Jazz and Totalitariansim

Call for chapters
Jazz Under Totalitarian Regimes
Transnational Studies in Jazz Series

This is a call for proposals for essays on jazz under totalitarian regimes, to be proposed for publication in the new Routledge Transnational Studies in Jazz series. The chief editor will be Bruce Johnson.

Broadly speaking, totalitarianism is here understood to be a regime in which the state seeks to control all aspects of public and private life. There is a diverse range of ideologies on which a totalitarian state might be founded, both secular and religious. In the present instance there is some flexibility, subject to argument. Examples of totalitarian regimes can be illustrated from the list below of proposals already foreshadowed, and new proposals are advised to avoid duplicating case studies on that list, unless the focus is on a very specific issue:

Jazz in contemporary China; the Salazar dictatorship in Portugal; the Franco dictatorship in Spain; Fascism under Mussolini in Italy; Stalinism in Estonia; Nazi Germany; Apartheid South Africa.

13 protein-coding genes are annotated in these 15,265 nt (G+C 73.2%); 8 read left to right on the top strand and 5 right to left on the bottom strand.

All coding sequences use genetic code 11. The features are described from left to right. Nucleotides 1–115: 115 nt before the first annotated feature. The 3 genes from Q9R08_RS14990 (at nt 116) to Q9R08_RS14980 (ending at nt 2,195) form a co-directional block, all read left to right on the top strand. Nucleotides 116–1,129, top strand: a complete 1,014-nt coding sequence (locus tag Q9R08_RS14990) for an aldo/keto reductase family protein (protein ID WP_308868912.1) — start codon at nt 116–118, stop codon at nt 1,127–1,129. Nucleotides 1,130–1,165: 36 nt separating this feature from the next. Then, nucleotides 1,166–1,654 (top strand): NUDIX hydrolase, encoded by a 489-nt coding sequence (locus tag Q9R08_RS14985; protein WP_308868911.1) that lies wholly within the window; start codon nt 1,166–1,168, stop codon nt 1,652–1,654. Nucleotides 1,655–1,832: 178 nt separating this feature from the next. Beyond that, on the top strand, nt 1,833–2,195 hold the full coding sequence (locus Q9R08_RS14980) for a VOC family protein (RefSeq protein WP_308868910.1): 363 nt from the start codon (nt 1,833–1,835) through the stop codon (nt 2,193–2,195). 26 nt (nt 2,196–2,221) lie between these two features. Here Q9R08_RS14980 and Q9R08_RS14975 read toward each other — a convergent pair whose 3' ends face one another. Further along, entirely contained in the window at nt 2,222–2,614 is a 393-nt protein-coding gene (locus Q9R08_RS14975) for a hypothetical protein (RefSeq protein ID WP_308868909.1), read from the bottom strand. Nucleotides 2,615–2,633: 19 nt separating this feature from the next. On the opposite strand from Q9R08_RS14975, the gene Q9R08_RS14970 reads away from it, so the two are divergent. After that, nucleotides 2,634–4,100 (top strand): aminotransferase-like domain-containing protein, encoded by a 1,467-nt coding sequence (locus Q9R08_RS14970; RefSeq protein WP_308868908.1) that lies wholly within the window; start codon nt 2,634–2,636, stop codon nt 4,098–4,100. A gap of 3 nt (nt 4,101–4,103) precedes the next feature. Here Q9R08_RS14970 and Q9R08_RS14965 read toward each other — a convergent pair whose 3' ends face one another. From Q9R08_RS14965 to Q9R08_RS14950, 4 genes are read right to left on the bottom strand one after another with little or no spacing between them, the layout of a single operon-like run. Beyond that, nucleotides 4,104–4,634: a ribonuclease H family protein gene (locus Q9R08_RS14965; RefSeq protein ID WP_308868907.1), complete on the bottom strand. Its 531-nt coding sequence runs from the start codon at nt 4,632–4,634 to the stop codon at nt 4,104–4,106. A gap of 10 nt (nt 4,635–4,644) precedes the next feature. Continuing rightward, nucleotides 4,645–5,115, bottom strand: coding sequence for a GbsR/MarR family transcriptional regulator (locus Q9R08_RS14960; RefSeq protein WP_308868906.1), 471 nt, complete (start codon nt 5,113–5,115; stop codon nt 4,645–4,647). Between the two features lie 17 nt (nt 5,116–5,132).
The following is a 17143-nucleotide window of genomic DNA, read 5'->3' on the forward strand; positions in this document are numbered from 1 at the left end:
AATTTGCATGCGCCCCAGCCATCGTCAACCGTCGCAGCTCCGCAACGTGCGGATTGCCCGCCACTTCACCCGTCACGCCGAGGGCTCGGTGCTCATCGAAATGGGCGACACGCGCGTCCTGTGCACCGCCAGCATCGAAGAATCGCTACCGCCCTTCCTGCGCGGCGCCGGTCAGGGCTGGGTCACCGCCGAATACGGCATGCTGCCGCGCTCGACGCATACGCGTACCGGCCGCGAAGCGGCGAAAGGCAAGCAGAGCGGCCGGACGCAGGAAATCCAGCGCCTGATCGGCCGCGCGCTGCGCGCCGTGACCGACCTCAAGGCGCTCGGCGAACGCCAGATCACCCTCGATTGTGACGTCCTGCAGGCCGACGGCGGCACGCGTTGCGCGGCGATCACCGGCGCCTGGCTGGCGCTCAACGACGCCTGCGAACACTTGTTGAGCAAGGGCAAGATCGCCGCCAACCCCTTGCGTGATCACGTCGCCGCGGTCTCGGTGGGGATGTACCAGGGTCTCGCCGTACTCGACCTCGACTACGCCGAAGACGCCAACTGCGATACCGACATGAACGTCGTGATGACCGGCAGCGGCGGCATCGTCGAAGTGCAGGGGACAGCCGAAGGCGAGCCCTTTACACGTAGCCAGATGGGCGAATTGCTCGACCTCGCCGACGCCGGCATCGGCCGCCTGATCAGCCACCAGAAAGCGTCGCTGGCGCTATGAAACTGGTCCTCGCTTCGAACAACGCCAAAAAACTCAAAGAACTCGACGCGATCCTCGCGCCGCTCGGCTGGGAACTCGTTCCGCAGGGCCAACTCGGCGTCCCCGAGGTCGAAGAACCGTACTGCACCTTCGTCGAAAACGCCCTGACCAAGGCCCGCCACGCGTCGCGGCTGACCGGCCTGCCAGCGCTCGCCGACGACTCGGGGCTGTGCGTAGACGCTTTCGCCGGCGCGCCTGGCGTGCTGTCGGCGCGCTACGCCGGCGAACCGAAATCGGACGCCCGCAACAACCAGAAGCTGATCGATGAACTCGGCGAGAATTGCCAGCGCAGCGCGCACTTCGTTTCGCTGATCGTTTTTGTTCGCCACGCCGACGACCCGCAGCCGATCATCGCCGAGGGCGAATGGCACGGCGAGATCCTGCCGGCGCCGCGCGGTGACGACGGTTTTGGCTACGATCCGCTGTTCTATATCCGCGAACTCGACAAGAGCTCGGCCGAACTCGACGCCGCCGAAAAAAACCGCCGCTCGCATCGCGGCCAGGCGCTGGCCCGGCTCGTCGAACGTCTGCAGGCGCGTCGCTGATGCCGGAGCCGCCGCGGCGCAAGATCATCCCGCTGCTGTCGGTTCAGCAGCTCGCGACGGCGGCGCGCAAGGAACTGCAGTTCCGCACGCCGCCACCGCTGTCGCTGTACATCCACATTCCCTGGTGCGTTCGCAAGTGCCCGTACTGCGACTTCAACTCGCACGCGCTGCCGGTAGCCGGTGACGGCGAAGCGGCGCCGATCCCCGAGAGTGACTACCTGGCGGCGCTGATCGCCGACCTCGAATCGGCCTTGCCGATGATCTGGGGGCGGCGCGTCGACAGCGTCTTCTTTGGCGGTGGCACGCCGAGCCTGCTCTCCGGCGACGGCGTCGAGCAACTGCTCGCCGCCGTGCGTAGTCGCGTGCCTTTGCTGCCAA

This wide-ranging list is, alas, by no means exhaustive; one significant category not yet included, for example, is theocracy.

Deadline for proposals is the end of November 2013. Proposals should be no more than a 300-word summary of the topic and the broad outline of the argument as anticipated at this time, with some indication of the sources to be used. Proposals will be assessed by members of an editorial subcommittee.

The proposal should be accompanied by full author details:
– Name
– Academic or other affiliation (which might include freelance scholar)
– Postal address
– Email address
– A one-page CV summary, and in addition a list, or one-page sample list, of publications

Please submit all proposals to Bruce Johnson as a simple email attachment at bruce.johnson@mq.edu.au

Receipt of all proposals will be acknowledged by email, and decisions will follow when the selection committee has made its deliberations.

The final submission should not exceed 8000 words. Shorter essays might be considered, but all proposals should in the first instance be addressed to the editor. The author of each article will be responsible for any copyright obligations in respect of her/his submission. All final submissions will be double-blind peer-refereed.